Free Sample: Apply standards of BCA assessment paper example for writing essay

Apply standards of BCA assessment - Essay Example

Class 1: one or more buildings which in association constitute-? (a) Class la -?a single dwelling being-? (I) a detached house; or (it) one of a group of two or more attached dwellings, each being a building, separated by a fire-resisting wall, including a row house, terrace house, town house or villa unit; or (b) Class b -? (I) a boarding house, guest house, hostel or the like-? (A) with a total area of all floors not exceeding 300 mm measured over the enclosing walls of the Class b; and (B) in which not more than 12 persons would ordinarily be existent; or (II) 4 or more single dwellings located on one allotment and used for short-term holiday accommodation, which are not located above or below another dwelling or another Class of building other than a private garage. Class 2: a building containing 2 or more sole-occupancy units each being a separate dwelling.

Class 3: a residential building, other than a building of Class 1 or 2, which is a common place of long term or transient living for a number of unrelated persons, including-? (a) a boarding house, guest house, hostel, lodging house or backpackers accommodation; r (b) a residential part off hotel or motel; or (c) a residential part of a school; or (d) accommodation for the aged, children or people with disabilities; or (e) a residential part of a health-care building which accommodates members of staff; or (f) a residential part of a detention centre. Class 4: a dwelling in a building that is Class 5, 6, 7, 8 or 9 if it is the only dwelling in the an office building used for professional or commercial purposes, excluding buildings of Class 6, 7, 8 or 9.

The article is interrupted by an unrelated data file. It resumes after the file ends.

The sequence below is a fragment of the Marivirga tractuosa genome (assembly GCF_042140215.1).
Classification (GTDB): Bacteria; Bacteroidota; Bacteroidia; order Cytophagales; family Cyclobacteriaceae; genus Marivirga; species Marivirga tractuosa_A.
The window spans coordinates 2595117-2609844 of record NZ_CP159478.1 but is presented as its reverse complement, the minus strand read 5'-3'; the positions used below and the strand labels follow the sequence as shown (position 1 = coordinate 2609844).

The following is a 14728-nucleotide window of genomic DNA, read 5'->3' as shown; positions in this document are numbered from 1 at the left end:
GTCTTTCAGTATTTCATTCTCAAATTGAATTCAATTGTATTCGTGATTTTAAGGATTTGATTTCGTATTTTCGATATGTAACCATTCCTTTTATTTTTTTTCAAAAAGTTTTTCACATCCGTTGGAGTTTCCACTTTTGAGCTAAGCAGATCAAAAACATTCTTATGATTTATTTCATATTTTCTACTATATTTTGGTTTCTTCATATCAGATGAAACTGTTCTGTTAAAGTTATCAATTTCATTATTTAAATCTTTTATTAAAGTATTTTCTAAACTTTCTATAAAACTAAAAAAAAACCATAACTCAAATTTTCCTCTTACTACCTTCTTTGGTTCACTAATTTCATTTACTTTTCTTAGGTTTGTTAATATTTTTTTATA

Class 6: (other than NEWS) a shop or other building for the sale of goods by retail or the supply of services direct o the public, including-? (a) an eating room, cafe, restaurant, milk or soft-drink bar; or (b) a dining room, bar area that is not an assembly building, shop or kiosk part of a hotel or motel; or (c) a hairdresser’s or barber’s shop, public laundry, or undertaker’s establishment; or (d) market or sale room, showroom, or service station. Class 7: a building which is-? (a) Class AAA -?a carpal; or (b) Class b -? for storage, or display of goods or produce for sale by wholesale. Class 8: a laboratory, or a building in which a handicraft or process for the production, assembling, altering, repairing, packing, finishing, or cleaning of goods or produce is carried on for trade, sale, or gain.

Class 9: a building off public nature-? (a) Class AAA -? a health-care building, including those parts of the building set aside as a laboratory; or (b) Class b -? an assembly building, including a trade workshop, laboratory or the like in a primary or secondary school, but excluding any other parts of the building that are of another Class; or (c) Class c -? an aged care building. Class 10: a non-habitable building or structure-? a) Class Lola -? a non-habitable building being a private garage, carport, shed, or the like; or (b) Class bib -? a structure being a fence, mast, antenna, retaining or free- standing wall, swimming pool, or the like; or (c) Class OIC -? a private bushfire shelter. Multiple classification It is possible for a single building to have parts with different classifications. Part of a building can also have more than one classification. Where there’s any conflict between what requirements the part should comply with, the more stringent requirement applies.